There are many days when, as a writer, I feel totally inadequate. Today is one of those days. Via The Thunder Run, comes a piece by one of my favourite medics. Anything I might add would be superfluous. Read on:
It was a day pretty much like any other day we had in Iraq. I was on a PSD patrol to meet some sheik and win some hearts and minds. We received a call that one of our patrols had been hit and that there were casualties. They needed some security on scene, and the commander wanted to make an assessment, so we stopped our meet and greet and sped off to the site of the IED.
Somehow, I knew before we arrived that my friend was among the casualties. Maybe it was because I knew his platoon was scheduled to patrol that area, maybe it was because I knew that he liked to sit in the first vehicle, even as a medic. Maybe it was divine intervention preparing me for the next several hours, I don’t know. We pulled up on scene a few minutes after the blast. The bodies, or what was left of them, had already been placed in body bags, and the patrol that was hit was preparing to return to the FOB. There was a young medic on the scene as he had been along on the patrol in the last vehicle. That’s when I knew for sure my friend had been killed. He looked at me and with a tremble in his voice, he said “I’m sorry. I couldn’t do anything.” I reminded him there was nothing to do and that he had done the right thing by treating the lone survivor.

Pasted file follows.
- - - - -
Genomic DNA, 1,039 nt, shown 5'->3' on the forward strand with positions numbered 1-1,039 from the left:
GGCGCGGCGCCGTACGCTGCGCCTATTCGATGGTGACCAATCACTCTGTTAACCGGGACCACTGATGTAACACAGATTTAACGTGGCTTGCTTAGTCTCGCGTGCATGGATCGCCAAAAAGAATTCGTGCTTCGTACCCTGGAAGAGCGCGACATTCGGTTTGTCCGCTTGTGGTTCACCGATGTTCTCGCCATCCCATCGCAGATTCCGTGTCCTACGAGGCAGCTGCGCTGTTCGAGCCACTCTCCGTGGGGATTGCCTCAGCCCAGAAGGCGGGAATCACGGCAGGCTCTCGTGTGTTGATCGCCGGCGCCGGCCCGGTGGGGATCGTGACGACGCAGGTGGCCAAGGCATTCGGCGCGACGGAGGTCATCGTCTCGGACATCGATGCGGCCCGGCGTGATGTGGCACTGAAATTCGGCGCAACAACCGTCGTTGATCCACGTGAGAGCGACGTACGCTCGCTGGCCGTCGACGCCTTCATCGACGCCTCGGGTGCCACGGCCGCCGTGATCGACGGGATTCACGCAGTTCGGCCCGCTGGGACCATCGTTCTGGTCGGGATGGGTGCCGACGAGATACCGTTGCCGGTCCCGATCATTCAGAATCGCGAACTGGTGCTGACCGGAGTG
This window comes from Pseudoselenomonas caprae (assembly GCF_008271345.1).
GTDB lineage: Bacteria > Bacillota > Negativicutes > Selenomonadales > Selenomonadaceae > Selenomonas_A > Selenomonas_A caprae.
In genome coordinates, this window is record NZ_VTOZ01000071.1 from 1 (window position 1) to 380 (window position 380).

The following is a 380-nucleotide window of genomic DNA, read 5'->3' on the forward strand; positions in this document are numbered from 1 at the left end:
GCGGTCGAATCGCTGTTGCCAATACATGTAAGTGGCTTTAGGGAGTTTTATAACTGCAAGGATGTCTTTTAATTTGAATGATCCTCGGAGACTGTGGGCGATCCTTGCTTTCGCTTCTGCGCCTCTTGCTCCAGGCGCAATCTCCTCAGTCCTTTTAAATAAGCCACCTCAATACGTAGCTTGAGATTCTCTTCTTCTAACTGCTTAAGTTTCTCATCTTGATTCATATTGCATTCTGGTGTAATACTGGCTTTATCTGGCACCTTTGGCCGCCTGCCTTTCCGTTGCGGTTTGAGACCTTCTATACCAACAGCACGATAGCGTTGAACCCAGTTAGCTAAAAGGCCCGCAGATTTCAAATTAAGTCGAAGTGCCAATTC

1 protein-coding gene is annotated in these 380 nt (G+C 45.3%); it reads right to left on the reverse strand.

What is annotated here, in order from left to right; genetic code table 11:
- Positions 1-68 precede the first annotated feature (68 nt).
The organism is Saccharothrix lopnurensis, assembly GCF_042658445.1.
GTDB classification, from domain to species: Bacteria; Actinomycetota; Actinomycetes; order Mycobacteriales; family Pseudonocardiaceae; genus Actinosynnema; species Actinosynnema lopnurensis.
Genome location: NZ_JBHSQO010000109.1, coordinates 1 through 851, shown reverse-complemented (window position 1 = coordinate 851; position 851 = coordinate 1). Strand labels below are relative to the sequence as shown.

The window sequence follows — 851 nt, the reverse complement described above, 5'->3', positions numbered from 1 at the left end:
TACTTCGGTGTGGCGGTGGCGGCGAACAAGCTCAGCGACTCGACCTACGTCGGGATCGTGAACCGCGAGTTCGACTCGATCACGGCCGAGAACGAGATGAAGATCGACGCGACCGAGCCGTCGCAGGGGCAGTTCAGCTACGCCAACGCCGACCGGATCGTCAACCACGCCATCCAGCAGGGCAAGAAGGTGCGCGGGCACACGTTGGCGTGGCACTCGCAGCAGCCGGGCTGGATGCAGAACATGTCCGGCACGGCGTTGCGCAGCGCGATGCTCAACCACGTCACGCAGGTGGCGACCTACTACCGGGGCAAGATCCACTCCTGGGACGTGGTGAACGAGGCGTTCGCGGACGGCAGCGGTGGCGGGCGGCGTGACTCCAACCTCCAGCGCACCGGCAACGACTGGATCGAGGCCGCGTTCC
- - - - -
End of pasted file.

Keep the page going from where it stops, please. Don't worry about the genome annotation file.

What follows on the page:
As the other patrol left the scene, I took in the site. In the middle of the intersection was the burned hulk of a humvee. It was almost unrecognizable, except for the fact that the front bumper and Rhino were sticking straight up in the air. The entire roof, quarter inch steel with a turret in it, has been thrown several hundred meters into a field by the blast. There were magazines, clothes, and small bits of equipment strewn around the area. I spotted my friend’s aid bag and recovered it. It was shredded and bloody as I examined it and ensured the narcotics were accounted for.
After surveying the site and making sure that there were no civilian wounded, I spoke to my Platoon Leader. All of the insurgents responsible had been killed or captured. Two had been killed escaping by boat across the river. The third had been shot and the IA tracked him by his blood trail, finding him hiding in a canoe down the road. That’s when we started “assessing” the site. This turned out to be one of the most gruesome things I have had to do, although it was necessary. ...
Go now - HERE - and read the rest of this heart-wrenching personal remembrance of a friend. And say a prayer for all our fallen, and those they leave behind.